Discombobulated
  
December 16, 2023 - Coming at it slant

lifewriting

In about fifteen minutes we’re heading into town to go see The Boy and the Heron, which we are all pretty excited about. Then after that to a yakitori bar for an end of year huzzah.

Been spending the last half hour poking through all of my Trash Planet files. They are at least all in Scrivener now, but they go in all sorts of directions, like little blobs of story that will somehow come together at some point. I am poking and prodding them a little bit but I feel that if I try to smoosh them together too soon everything will feel terrible. I’ve got close to 50,000 words of all the attempts I’ve made on this over the past few years… something tells me I am so close that I just can’t give up now.

Saturdays are so weird — the days where you don’t have to be anywhere or do anything, they float away on me. I slept in a bit (just before eight I guess?) and drank coffee and patted cats and then got up and made more coffee and played piano for an hour or so, then did Duolingo, answered texts, looked at the chrysalises, put plants out in the rain. Suddenly it’s 1:20pm.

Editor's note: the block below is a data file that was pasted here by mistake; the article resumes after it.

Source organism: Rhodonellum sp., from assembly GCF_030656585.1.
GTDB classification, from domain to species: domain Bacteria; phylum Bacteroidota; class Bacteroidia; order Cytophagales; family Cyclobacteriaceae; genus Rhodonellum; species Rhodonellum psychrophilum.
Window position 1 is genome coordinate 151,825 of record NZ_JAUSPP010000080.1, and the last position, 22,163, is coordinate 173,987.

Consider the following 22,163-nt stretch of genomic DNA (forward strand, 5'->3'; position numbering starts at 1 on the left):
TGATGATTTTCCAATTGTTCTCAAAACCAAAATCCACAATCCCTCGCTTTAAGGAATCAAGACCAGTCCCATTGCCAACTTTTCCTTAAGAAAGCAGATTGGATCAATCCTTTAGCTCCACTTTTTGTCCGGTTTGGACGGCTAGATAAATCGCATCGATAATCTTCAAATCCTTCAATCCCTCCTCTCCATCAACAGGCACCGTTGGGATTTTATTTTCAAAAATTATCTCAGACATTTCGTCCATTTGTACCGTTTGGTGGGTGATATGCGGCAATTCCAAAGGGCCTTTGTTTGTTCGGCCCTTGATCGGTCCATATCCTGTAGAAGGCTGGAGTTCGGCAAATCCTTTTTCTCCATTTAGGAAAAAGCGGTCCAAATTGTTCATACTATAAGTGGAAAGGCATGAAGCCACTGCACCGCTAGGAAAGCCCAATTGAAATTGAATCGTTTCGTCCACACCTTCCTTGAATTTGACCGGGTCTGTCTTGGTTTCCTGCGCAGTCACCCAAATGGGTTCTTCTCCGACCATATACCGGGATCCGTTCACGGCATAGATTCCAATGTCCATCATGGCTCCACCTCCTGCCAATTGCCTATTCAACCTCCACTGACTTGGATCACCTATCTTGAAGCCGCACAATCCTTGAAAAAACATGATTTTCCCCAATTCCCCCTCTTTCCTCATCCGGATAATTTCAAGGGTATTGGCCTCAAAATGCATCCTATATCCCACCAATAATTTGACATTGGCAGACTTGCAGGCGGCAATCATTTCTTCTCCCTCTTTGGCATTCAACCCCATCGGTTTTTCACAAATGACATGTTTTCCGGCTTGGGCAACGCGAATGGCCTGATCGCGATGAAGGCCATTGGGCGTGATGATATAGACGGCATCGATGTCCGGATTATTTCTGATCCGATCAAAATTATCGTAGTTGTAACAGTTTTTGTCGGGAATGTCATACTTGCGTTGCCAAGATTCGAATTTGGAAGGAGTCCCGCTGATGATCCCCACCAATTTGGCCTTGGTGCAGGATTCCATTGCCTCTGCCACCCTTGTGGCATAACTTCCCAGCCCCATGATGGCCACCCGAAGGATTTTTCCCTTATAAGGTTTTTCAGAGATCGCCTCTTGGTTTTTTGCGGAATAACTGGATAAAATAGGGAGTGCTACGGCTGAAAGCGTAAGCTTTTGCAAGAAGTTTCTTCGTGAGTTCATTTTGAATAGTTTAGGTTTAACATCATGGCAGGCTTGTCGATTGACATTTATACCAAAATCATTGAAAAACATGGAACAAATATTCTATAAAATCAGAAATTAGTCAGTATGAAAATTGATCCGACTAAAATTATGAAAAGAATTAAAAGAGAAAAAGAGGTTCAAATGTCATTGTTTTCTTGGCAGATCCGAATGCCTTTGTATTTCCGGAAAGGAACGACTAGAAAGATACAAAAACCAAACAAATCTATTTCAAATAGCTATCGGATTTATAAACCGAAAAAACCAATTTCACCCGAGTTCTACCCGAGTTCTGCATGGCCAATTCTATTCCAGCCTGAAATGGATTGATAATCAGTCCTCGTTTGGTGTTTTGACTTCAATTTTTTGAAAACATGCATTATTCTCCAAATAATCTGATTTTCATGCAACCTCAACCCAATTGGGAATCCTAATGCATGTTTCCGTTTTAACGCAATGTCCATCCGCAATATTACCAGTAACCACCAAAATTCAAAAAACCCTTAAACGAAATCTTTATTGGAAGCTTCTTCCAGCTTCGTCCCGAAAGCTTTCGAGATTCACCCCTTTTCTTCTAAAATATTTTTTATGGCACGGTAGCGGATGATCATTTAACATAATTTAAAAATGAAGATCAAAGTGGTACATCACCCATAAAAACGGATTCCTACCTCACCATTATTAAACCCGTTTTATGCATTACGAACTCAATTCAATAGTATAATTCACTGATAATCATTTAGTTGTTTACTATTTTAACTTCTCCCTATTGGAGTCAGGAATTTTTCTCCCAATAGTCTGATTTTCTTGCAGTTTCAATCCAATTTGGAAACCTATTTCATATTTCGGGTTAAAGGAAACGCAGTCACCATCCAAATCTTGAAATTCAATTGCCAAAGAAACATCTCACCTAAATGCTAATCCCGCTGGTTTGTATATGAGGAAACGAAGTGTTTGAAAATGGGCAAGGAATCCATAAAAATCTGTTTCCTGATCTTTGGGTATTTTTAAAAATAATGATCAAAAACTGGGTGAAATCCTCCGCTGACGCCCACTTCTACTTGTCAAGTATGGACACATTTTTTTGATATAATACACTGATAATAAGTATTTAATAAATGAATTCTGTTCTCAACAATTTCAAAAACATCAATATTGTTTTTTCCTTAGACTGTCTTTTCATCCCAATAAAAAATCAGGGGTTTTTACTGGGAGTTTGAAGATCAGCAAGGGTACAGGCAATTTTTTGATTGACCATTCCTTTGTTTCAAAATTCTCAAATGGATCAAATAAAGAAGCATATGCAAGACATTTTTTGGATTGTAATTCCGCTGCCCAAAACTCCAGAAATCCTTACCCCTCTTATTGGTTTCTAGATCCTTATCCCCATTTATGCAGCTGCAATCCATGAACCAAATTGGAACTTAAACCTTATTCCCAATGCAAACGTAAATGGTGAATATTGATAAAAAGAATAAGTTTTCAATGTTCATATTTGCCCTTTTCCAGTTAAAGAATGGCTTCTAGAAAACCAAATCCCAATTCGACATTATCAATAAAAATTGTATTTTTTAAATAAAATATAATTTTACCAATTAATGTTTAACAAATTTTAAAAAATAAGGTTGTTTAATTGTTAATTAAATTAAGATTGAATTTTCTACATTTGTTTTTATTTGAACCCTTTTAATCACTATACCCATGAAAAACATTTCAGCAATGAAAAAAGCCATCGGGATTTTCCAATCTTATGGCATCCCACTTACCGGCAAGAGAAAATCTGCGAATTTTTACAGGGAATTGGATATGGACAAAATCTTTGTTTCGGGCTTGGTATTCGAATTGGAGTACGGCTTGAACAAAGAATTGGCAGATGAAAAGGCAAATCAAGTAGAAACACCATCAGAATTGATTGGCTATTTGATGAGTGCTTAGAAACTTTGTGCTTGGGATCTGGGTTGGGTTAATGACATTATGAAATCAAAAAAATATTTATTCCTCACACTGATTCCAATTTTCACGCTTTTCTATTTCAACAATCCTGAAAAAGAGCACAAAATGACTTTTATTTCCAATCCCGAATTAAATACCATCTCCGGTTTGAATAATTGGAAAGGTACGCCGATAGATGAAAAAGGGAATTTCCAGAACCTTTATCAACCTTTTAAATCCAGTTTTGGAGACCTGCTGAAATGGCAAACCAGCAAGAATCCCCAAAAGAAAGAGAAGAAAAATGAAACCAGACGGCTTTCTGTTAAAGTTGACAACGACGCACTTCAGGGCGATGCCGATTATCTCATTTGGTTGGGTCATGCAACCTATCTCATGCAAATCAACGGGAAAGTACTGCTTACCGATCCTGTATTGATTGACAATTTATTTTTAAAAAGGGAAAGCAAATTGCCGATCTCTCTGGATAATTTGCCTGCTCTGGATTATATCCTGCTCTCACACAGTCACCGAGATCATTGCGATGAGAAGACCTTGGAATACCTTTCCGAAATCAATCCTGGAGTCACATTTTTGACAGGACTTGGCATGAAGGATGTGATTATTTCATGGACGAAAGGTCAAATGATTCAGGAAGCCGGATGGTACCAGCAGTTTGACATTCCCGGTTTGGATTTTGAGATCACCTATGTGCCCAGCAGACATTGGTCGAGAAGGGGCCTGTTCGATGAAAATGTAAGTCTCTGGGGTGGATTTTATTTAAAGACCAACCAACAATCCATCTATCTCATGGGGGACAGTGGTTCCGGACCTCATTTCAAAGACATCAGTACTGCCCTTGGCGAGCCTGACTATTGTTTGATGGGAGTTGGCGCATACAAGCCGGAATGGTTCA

Going to see my sister in the hospital yesterday was intense. The rooms are hot and airless. My sister has tubes coming out everywhere, things going and coming. She looks exhausted in the bed, post-chemo, post-masectomy. Very white. Her colour seemed to improve a bit as we talked, she could laugh a little. She is extremely mentally resilient. The doctor came in and spoke about the second surgery that she’d had earlier that day. Apparently it all went well. The nurses were kind and funny. One brought Leila a banana milk when she looked like she was feeling a bit off.

Being in a hospital makes you appreciate fresh air, walking around, rain on your head, all your parts moving as they should. It makes you appreciate your family and your life. Makes you think about humans as highly intelligent flesh that propels itself around a small planet. Makes you think about how weird it is that this perambulatory flesh developed culture and languages and industry. The way the flesh dreams, looks at stars, imagines things, makes music.

It makes you think–